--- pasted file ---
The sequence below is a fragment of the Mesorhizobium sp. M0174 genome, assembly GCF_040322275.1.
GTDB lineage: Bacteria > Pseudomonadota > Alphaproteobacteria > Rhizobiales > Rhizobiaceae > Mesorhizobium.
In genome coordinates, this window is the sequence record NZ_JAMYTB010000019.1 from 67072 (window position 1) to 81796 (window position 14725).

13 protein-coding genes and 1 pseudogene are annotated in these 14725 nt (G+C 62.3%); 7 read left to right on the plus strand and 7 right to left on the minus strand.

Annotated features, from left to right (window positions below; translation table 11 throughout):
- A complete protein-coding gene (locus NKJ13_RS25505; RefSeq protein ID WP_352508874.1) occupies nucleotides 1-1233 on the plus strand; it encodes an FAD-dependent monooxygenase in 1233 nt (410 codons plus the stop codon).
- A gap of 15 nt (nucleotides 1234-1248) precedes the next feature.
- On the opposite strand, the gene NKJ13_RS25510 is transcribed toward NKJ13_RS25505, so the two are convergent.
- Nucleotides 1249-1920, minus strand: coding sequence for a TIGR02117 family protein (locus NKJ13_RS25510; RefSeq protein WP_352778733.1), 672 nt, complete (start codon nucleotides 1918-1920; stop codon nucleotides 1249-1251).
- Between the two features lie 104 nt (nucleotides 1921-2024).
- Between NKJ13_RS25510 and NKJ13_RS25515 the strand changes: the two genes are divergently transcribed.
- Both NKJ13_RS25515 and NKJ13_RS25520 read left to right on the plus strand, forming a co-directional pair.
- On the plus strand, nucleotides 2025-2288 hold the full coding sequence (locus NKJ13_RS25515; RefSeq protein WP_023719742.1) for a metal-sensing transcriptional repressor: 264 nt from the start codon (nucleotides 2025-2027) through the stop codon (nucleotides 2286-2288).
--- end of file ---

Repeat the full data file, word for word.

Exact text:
The sequence below is a fragment of the Mesorhizobium sp. M0174 genome, assembly GCF_040322275.1.
GTDB lineage: Bacteria > Pseudomonadota > Alphaproteobacteria > Rhizobiales > Rhizobiaceae > Mesorhizobium.
In genome coordinates, this window is the sequence record NZ_JAMYTB010000019.1 from 67072 (window position 1) to 81796 (window position 14725).

13 protein-coding genes and 1 pseudogene are annotated in these 14725 nt (G+C 62.3%); 7 read left to right on the plus strand and 7 right to left on the minus strand.

Annotated features, from left to right (window positions below; translation table 11 throughout):
- A complete protein-coding gene (locus NKJ13_RS25505; RefSeq protein ID WP_352508874.1) occupies nucleotides 1-1233 on the plus strand; it encodes an FAD-dependent monooxygenase in 1233 nt (410 codons plus the stop codon).
- A gap of 15 nt (nucleotides 1234-1248) precedes the next feature.
- On the opposite strand, the gene NKJ13_RS25510 is transcribed toward NKJ13_RS25505, so the two are convergent.
- Nucleotides 1249-1920, minus strand: coding sequence for a TIGR02117 family protein (locus NKJ13_RS25510; RefSeq protein WP_352778733.1), 672 nt, complete (start codon nucleotides 1918-1920; stop codon nucleotides 1249-1251).
- Between the two features lie 104 nt (nucleotides 1921-2024).
- Between NKJ13_RS25510 and NKJ13_RS25515 the strand changes: the two genes are divergently transcribed.
- Both NKJ13_RS25515 and NKJ13_RS25520 read left to right on the plus strand, forming a co-directional pair.
- On the plus strand, nucleotides 2025-2288 hold the full coding sequence (locus NKJ13_RS25515; RefSeq protein WP_023719742.1) for a metal-sensing transcriptional repressor: 264 nt from the start codon (nucleotides 2025-2027) through the stop codon (nucleotides 2286-2288).